This is a discussion on Re: [9fans] A newbie question... - Plan9 ; You need to do direct hardware manipulation? Then "project fork" is probably best. On Feb 3, 2008, at 10:13 AM, Filipp Andronov wrote: > Heh, i try to "port" my program, and it's really not possible in my > point ...
You need to do direct hardware manipulation? Then "project fork" is
On Feb 3, 2008, at 10:13 AM, Filipp Andronov wrote:
> Heh, i try to "port" my program, and it's really not possible in my
> point of view
> Actually, i don't have working Plan9 right now, reason is quite
> simple, on my hardware plan9 does do not work (PC emulators couldn't
> help because my program should work with some special hardware), so i
> try to create PC from "supported hardware" list, but it take some
> time to get all pieces, put they together, install, configure plan9
> and so on ))
> Ok, i have no Plan9, but i have my application that i want to port,
> so i try to remove all autotools macros from it and try to do some
> preparations, like new abstraction layer for threads creation...and
> i'm completely failed, just because too much autotools stuff in
> sources. And it too complicated to figure out what exactly i should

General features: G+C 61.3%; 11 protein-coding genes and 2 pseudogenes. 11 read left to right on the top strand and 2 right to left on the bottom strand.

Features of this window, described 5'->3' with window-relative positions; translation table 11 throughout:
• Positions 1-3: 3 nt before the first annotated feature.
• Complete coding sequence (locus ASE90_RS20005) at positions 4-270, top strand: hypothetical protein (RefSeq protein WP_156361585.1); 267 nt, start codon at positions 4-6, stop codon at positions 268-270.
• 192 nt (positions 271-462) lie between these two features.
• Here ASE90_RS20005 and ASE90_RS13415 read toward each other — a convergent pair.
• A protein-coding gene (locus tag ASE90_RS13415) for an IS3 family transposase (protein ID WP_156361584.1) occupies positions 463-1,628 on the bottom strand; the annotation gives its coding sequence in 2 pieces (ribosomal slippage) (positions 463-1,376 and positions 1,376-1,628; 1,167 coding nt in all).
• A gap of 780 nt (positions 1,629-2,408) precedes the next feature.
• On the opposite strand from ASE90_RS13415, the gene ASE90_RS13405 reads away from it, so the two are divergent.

> remove in every case...
> And my application much smaller that mesa for example. Or X11 (by the
> way, how X11 was ported?), and i do not tou¨„h such problems like
> different library, kernel interfaces and so, and so...
> So it looks like "project fork" is only way
> 2008/2/3, Pawe©© Lasek
>> On Feb 3, 2008 2:55 AM, Pietro Gagliardi
>>> Circular cause and consequence is funny. Let me add to this list:
>>> - jpg
>>> - png
>>> - tiff
>>> - PostScript
>>> - TeX (tpic)
>>> - HTML
>>> - Mahjongg, sokoban, sudoku, tetris (games/4s)
>>> - SPARC, MIPS, x64
>>> - MP3, PCM, OGG (PAC was made at Bell Labs)
>>> - SoundBlaster 16
>>> Let me put it this way:
>>> GNU software is good, except for GNU development tools,
>>> except for the gcc program itself, are mediocre and break
>>> compatibility (try using a Bell Labs makefile with GNU make).
>> I'd add to it the fact that autotools source files are hard to
>> make, so
>> many people who are to lazy to do it properly just put the famous
>> (in)sanity check and checks for libs they use. The effect?
>> A simple C program that doesn't rely on anything except for
>> example libpng
>> will check for C, C++, FORTRAN 77 compilers, check if those are from
>> GCC and various other things.
>> Imagine my surprise when I had seen a configure script (for EmacsLisp
>> utility) that only checked for Emacs version
>> and few EmacsLisp files it used - a rare thing IMHO, when >80% of
>> configure running time is for checking for not used
>> "CPU cycles are cheap, programmer time is expensive" <--- This
>> mean that total laziness is appropriate.
>> The best thing about autotools is I think the scheme of running
>> configure - AFAIK mplayer doesn't even use configure for it's script,
>> they use their own, which looks the same to end user. And saves a lot
>> of time :-)
>> Paul Lasek